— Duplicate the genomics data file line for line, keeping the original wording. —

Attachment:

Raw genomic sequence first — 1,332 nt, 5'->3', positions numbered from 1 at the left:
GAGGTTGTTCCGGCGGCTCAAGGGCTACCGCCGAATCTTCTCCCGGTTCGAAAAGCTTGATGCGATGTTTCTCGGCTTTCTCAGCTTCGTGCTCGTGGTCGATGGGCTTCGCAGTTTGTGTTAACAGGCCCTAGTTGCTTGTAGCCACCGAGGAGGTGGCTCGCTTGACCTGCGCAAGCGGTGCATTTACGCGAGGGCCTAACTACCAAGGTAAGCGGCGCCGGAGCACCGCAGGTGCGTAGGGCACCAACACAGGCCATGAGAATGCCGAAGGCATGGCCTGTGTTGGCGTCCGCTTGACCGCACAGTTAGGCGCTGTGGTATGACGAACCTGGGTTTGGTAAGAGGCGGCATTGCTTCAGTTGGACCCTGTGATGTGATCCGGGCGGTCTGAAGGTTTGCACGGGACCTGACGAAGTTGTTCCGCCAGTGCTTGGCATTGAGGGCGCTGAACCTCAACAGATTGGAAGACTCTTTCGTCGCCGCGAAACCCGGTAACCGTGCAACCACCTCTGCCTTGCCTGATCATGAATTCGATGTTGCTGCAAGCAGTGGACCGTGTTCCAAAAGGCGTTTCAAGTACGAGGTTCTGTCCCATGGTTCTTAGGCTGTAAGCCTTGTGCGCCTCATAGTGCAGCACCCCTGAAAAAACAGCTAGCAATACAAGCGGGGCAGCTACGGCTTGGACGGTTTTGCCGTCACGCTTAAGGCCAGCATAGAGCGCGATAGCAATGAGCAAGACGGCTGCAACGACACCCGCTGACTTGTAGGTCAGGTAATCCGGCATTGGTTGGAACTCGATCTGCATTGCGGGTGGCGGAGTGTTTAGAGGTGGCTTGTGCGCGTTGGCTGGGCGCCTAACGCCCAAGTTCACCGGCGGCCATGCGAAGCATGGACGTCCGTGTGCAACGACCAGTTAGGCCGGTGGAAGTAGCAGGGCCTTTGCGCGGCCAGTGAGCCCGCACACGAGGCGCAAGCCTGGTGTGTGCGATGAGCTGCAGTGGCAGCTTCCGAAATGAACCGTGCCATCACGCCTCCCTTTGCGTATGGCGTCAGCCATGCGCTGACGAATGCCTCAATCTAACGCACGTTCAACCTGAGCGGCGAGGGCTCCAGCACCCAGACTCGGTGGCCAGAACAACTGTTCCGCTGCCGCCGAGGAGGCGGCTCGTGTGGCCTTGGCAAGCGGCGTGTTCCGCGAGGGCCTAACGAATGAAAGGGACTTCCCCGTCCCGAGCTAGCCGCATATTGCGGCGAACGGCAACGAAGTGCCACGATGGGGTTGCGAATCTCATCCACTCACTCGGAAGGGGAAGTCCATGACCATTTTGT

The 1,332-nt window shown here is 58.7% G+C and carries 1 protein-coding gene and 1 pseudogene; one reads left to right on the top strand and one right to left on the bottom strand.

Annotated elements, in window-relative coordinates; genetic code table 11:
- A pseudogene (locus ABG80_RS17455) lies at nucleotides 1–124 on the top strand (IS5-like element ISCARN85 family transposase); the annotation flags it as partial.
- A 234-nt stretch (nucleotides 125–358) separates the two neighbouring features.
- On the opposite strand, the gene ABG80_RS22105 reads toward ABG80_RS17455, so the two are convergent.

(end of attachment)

Raw genomic sequence first — 1,332 nt, 5'->3', positions numbered from 1 at the left:
GAGGTTGTTCCGGCGGCTCAAGGGCTACCGCCGAATCTTCTCCCGGTTCGAAAAGCTTGATGCGATGTTTCTCGGCTTTCTCAGCTTCGTGCTCGTGGTCGATGGGCTTCGCAGTTTGTGTTAACAGGCCCTAGTTGCTTGTAGCCACCGAGGAGGTGGCTCGCTTGACCTGCGCAAGCGGTGCATTTACGCGAGGGCCTAACTACCAAGGTAAGCGGCGCCGGAGCACCGCAGGTGCGTAGGGCACCAACACAGGCCATGAGAATGCCGAAGGCATGGCCTGTGTTGGCGTCCGCTTGACCGCACAGTTAGGCGCTGTGGTATGACGAACCTGGGTTTGGTAAGAGGCGGCATTGCTTCAGTTGGACCCTGTGATGTGATCCGGGCGGTCTGAAGGTTTGCACGGGACCTGACGAAGTTGTTCCGCCAGTGCTTGGCATTGAGGGCGCTGAACCTCAACAGATTGGAAGACTCTTTCGTCGCCGCGAAACCCGGTAACCGTGCAACCACCTCTGCCTTGCCTGATCATGAATTCGATGTTGCTGCAAGCAGTGGACCGTGTTCCAAAAGGCGTTTCAAGTACGAGGTTCTGTCCCATGGTTCTTAGGCTGTAAGCCTTGTGCGCCTCATAGTGCAGCACCCCTGAAAAAACAGCTAGCAATACAAGCGGGGCAGCTACGGCTTGGACGGTTTTGCCGTCACGCTTAAGGCCAGCATAGAGCGCGATAGCAATGAGCAAGACGGCTGCAACGACACCCGCTGACTTGTAGGTCAGGTAATCCGGCATTGGTTGGAACTCGATCTGCATTGCGGGTGGCGGAGTGTTTAGAGGTGGCTTGTGCGCGTTGGCTGGGCGCCTAACGCCCAAGTTCACCGGCGGCCATGCGAAGCATGGACGTCCGTGTGCAACGACCAGTTAGGCCGGTGGAAGTAGCAGGGCCTTTGCGCGGCCAGTGAGCCCGCACACGAGGCGCAAGCCTGGTGTGTGCGATGAGCTGCAGTGGCAGCTTCCGAAATGAACCGTGCCATCACGCCTCCCTTTGCGTATGGCGTCAGCCATGCGCTGACGAATGCCTCAATCTAACGCACGTTCAACCTGAGCGGCGAGGGCTCCAGCACCCAGACTCGGTGGCCAGAACAACTGTTCCGCTGCCGCCGAGGAGGCGGCTCGTGTGGCCTTGGCAAGCGGCGTGTTCCGCGAGGGCCTAACGAATGAAAGGGACTTCCCCGTCCCGAGCTAGCCGCATATTGCGGCGAACGGCAACGAAGTGCCACGATGGGGTTGCGAATCTCATCCACTCACTCGGAAGGGGAAGTCCATGACCATTTTGT

The 1,332-nt window shown here is 58.7% G+C and carries 1 protein-coding gene and 1 pseudogene; one reads left to right on the top strand and one right to left on the bottom strand.

Annotated elements, in window-relative coordinates; genetic code table 11:
- A pseudogene (locus ABG80_RS17455) lies at nucleotides 1–124 on the top strand (IS5-like element ISCARN85 family transposase); the annotation flags it as partial.
- A 234-nt stretch (nucleotides 125–358) separates the two neighbouring features.
- On the opposite strand, the gene ABG80_RS22105 reads toward ABG80_RS17455, so the two are convergent.